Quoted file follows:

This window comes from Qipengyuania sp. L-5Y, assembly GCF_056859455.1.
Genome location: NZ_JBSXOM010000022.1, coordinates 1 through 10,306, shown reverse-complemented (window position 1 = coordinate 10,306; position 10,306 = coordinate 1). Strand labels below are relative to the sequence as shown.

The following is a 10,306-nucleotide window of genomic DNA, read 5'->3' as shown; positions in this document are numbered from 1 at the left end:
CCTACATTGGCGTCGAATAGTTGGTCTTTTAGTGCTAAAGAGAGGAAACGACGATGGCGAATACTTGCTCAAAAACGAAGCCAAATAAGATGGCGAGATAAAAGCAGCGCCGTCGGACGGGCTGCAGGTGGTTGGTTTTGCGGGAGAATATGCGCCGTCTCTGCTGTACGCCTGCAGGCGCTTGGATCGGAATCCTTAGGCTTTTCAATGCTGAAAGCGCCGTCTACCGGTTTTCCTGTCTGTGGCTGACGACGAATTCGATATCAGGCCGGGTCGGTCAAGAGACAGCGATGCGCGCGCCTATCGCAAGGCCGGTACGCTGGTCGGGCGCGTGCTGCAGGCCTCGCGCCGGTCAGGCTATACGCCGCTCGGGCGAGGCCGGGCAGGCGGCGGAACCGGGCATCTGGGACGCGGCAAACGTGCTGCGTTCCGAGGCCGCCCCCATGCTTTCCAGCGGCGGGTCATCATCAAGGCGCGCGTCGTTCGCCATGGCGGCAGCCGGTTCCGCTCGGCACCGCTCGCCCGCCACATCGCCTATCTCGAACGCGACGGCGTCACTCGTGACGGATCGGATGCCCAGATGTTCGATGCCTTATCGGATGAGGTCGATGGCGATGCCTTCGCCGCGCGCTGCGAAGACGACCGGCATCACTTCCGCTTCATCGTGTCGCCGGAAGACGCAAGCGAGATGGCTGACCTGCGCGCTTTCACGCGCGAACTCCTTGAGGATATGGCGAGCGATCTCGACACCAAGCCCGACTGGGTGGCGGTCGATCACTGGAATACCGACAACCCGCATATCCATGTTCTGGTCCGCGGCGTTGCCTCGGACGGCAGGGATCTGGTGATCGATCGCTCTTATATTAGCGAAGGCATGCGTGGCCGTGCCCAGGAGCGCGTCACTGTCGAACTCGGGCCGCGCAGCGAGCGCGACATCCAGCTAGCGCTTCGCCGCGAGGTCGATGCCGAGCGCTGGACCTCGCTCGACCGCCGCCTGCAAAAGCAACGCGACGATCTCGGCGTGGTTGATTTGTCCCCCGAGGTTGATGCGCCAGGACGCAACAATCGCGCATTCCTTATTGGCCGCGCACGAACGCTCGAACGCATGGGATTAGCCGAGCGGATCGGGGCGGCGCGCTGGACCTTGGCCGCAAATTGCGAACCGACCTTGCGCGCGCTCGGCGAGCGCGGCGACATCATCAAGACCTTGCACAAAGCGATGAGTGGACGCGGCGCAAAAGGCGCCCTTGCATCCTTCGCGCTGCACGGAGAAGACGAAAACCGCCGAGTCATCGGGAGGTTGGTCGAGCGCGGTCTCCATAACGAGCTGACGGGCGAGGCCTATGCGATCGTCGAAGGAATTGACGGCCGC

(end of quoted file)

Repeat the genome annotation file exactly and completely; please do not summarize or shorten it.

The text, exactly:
This window comes from Qipengyuania sp. L-5Y, assembly GCF_056859455.1.
Genome location: NZ_JBSXOM010000022.1, coordinates 1 through 10,306, shown reverse-complemented (window position 1 = coordinate 10,306; position 10,306 = coordinate 1). Strand labels below are relative to the sequence as shown.

The following is a 10,306-nucleotide window of genomic DNA, read 5'->3' as shown; positions in this document are numbered from 1 at the left end:
CCTACATTGGCGTCGAATAGTTGGTCTTTTAGTGCTAAAGAGAGGAAACGACGATGGCGAATACTTGCTCAAAAACGAAGCCAAATAAGATGGCGAGATAAAAGCAGCGCCGTCGGACGGGCTGCAGGTGGTTGGTTTTGCGGGAGAATATGCGCCGTCTCTGCTGTACGCCTGCAGGCGCTTGGATCGGAATCCTTAGGCTTTTCAATGCTGAAAGCGCCGTCTACCGGTTTTCCTGTCTGTGGCTGACGACGAATTCGATATCAGGCCGGGTCGGTCAAGAGACAGCGATGCGCGCGCCTATCGCAAGGCCGGTACGCTGGTCGGGCGCGTGCTGCAGGCCTCGCGCCGGTCAGGCTATACGCCGCTCGGGCGAGGCCGGGCAGGCGGCGGAACCGGGCATCTGGGACGCGGCAAACGTGCTGCGTTCCGAGGCCGCCCCCATGCTTTCCAGCGGCGGGTCATCATCAAGGCGCGCGTCGTTCGCCATGGCGGCAGCCGGTTCCGCTCGGCACCGCTCGCCCGCCACATCGCCTATCTCGAACGCGACGGCGTCACTCGTGACGGATCGGATGCCCAGATGTTCGATGCCTTATCGGATGAGGTCGATGGCGATGCCTTCGCCGCGCGCTGCGAAGACGACCGGCATCACTTCCGCTTCATCGTGTCGCCGGAAGACGCAAGCGAGATGGCTGACCTGCGCGCTTTCACGCGCGAACTCCTTGAGGATATGGCGAGCGATCTCGACACCAAGCCCGACTGGGTGGCGGTCGATCACTGGAATACCGACAACCCGCATATCCATGTTCTGGTCCGCGGCGTTGCCTCGGACGGCAGGGATCTGGTGATCGATCGCTCTTATATTAGCGAAGGCATGCGTGGCCGTGCCCAGGAGCGCGTCACTGTCGAACTCGGGCCGCGCAGCGAGCGCGACATCCAGCTAGCGCTTCGCCGCGAGGTCGATGCCGAGCGCTGGACCTCGCTCGACCGCCGCCTGCAAAAGCAACGCGACGATCTCGGCGTGGTTGATTTGTCCCCCGAGGTTGATGCGCCAGGACGCAACAATCGCGCATTCCTTATTGGCCGCGCACGAACGCTCGAACGCATGGGATTAGCCGAGCGGATCGGGGCGGCGCGCTGGACCTTGGCCGCAAATTGCGAACCGACCTTGCGCGCGCTCGGCGAGCGCGGCGACATCATCAAGACCTTGCACAAAGCGATGAGTGGACGCGGCGCAAAAGGCGCCCTTGCATCCTTCGCGCTGCACGGAGAAGACGAAAACCGCCGAGTCATCGGGAGGTTGGTCGAGCGCGGTCTCCATAACGAGCTGACGGGCGAGGCCTATGCGATCGTCGAAGGAATTGACGGCCGC